Peter Allix was born in Alençon, Normandy and died in London on 3 March 1717. He was educated at home by his father, Pastor Pierre Allix, and at the Protestant Universities of Saumur and Sedan. After his studies, he became pastor at St Agobille in Champagne, and in 1670 he was transferred to the chief reformed church in Paris, Charenton. In 1683 he was chosen Moderator of the last provincial synod held at Lisy. In 1685, after the revocation of the Edict of Nantes, he fled to England where he took Anglican orders and was authorized to found a French church for Huguenot refugees. His flight disturbed Louis XIV, who dispatched a special envoy in 1686 with the offer of a pension up to 4,000 livres if Allix would convert to Catholicism and return to France. He refused, acquired fluency in English and dedicated one of his first English-language books, the second volume of his Reflections upon the Books of The Holy Scripture, to establish the Truth of the Christian Religion (1688), to James II, expressing his gratitude for the treatment he and his fellow refugees had received. He was already a renowned theological writer and was commissioned to write a seven-volume history of the Church Councils. The work, however, was never completed. He was awarded a DD by both Oxford and Cambridge. In 1690, at Bishop Burnet's instigation, he was appointed canon and treasurer of Salisbury Cathedral.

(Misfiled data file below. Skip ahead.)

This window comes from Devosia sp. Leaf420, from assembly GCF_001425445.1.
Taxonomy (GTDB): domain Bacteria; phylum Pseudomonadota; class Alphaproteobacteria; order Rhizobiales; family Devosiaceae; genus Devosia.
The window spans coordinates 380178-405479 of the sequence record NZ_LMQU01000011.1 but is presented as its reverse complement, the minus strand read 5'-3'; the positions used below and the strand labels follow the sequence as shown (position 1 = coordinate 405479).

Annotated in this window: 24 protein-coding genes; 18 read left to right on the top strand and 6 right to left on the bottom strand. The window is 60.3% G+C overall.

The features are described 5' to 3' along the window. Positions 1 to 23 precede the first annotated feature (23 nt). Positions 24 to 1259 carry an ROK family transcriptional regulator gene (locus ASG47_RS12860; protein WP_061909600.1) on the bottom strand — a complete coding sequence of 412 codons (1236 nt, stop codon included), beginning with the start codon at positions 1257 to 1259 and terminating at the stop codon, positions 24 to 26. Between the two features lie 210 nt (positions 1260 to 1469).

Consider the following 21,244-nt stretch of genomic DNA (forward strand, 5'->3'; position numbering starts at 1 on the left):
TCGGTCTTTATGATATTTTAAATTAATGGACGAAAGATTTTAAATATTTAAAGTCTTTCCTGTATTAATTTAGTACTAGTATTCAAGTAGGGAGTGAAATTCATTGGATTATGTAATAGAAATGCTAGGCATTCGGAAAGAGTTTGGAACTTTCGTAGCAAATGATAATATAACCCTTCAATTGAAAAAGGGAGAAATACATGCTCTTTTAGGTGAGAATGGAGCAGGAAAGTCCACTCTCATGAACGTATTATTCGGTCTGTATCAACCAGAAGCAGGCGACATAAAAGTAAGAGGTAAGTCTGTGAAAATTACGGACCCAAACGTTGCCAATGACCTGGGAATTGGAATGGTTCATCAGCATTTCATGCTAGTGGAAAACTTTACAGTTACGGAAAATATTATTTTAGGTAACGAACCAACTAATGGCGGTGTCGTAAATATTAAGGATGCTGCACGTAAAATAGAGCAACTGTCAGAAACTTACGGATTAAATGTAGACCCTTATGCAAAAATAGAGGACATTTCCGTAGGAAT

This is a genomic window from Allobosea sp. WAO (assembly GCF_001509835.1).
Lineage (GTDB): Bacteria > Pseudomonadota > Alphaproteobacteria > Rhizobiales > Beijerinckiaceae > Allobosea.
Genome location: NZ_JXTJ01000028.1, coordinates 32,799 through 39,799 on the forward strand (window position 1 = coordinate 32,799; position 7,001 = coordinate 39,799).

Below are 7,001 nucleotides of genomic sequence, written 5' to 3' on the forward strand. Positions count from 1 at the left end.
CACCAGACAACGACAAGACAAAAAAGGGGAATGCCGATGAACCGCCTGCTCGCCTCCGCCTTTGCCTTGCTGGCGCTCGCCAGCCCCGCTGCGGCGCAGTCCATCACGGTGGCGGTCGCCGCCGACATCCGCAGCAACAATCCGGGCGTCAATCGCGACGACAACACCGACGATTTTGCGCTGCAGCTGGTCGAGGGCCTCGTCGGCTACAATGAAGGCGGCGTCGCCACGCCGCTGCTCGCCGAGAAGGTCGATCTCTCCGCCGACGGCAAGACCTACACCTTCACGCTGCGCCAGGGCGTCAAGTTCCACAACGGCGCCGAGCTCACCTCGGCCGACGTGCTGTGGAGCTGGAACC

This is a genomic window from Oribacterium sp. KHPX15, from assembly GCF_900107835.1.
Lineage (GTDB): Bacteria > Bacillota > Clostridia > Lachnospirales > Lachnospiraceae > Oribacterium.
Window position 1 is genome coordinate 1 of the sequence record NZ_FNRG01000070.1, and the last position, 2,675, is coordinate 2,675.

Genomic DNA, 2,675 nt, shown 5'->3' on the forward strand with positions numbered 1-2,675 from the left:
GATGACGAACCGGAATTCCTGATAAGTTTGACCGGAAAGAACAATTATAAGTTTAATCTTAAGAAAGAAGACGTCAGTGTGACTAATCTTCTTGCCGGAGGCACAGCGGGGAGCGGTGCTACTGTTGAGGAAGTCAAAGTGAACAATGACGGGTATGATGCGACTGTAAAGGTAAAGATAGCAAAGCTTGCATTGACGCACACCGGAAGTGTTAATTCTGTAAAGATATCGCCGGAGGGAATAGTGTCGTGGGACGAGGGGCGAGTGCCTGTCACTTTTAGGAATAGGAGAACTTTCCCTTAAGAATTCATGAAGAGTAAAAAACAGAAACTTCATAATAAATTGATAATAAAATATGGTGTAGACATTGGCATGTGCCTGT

From The Continuum Encyclopedia of British Philosophy in Oxford Reference.